Many satellites do get de-orbited, falling into a place nicknamed the “Spacecraft Cemetery”, also called Point Nemo, being the furthest place from people anywhere on Earth, located in the south of the Pacific Ocean. However, this is not the fate for all satellites, with a “Graveyard Orbit” being made 22,400 miles above Earth, around 200 miles from the outer active satellites [5], but, is it right to be making a graveyard in space, when we want to be making manned missions to Mars and the Moon in the near future?


Impact chip on ISS window. Credit: ESA, NASA, Tim Peake


Orbital Surveillance


The immediate problem now is that, once you’ve sent your shining new satellite worth in the millions or billions of pounds, it then is destroyed by some debris someone else forgot to clean up. So, the first frontier in the fight against collisions is to track these millions of pieces of debris in orbit, preventing such collisions from ever happening.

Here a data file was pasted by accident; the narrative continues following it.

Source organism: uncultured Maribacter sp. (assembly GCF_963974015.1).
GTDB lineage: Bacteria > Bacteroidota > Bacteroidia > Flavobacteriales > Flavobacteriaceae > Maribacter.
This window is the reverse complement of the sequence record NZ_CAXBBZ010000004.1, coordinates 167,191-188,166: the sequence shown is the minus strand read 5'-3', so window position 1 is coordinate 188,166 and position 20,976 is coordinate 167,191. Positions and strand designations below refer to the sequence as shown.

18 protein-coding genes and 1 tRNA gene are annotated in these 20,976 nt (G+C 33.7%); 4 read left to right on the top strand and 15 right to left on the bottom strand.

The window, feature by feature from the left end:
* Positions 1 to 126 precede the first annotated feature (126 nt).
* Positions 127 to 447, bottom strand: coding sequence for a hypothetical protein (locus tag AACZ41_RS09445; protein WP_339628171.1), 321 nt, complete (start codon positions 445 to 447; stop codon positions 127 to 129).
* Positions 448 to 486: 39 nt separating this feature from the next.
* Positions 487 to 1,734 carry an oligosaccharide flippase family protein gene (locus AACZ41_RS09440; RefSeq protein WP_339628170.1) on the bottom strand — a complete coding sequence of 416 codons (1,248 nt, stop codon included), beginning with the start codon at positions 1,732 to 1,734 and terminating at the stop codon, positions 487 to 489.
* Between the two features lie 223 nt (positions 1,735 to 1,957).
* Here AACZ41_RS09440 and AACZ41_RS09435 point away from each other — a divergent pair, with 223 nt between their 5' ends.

Groups like the American and Russian military are keeping an eye on orbital space debris, warning people of impending collisions, using optical telescopes like the USA’s Space Surveillance Telescope (which will be operational again in 2022) [6], with objects as small as 10cm visible to these telescopes [7] (you can see all the data of space debris orbiting the Earth on this website, which shows a visualisation of whereаbouts all the known pieces of debris out there at the moment).


Adapting Design


Another option is to reduce the amount of debris out there, which is what various space agencies have done, with Russia, China, Japan, France and ESA outlining how to reduce the emission of debris [7], with everything from end of life disposal into the “Graveyard Orbit”; to testing of satellites so that, if something were to fall into Earth, it wouldn’t cause harm to people; to preventative technologies to stop shedding of fuel, discharging of batteries and explosions in space, reducing the amount of debris created once more (all found in the very detailed code of conduct here) [8].

One extreme example of this is seen in Elon Musk’s reusable landing rocket (which landed on a floating space port), first launched from Cape Canaveral in 2016, heading for the ISS, before landing on a floating barge in the Atlantic Ocean (seen on this clip by the BBC). It produces little space debris and can reduce costs by being reused [9] (like in NASA’s Space Shuttle Program, although hopefully with less safety issues).